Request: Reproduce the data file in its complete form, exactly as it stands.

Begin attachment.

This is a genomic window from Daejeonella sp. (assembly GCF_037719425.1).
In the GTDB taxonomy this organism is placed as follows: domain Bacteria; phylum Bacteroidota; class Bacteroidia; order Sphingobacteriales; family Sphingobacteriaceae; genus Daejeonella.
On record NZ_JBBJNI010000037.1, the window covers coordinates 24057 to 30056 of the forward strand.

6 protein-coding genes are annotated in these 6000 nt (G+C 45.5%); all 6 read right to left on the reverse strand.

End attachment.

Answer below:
This is a genomic window from Daejeonella sp. (assembly GCF_037719425.1).
In the GTDB taxonomy this organism is placed as follows: domain Bacteria; phylum Bacteroidota; class Bacteroidia; order Sphingobacteriales; family Sphingobacteriaceae; genus Daejeonella.
On record NZ_JBBJNI010000037.1, the window covers coordinates 24057 to 30056 of the forward strand.

6 protein-coding genes are annotated in these 6000 nt (G+C 45.5%); all 6 read right to left on the reverse strand.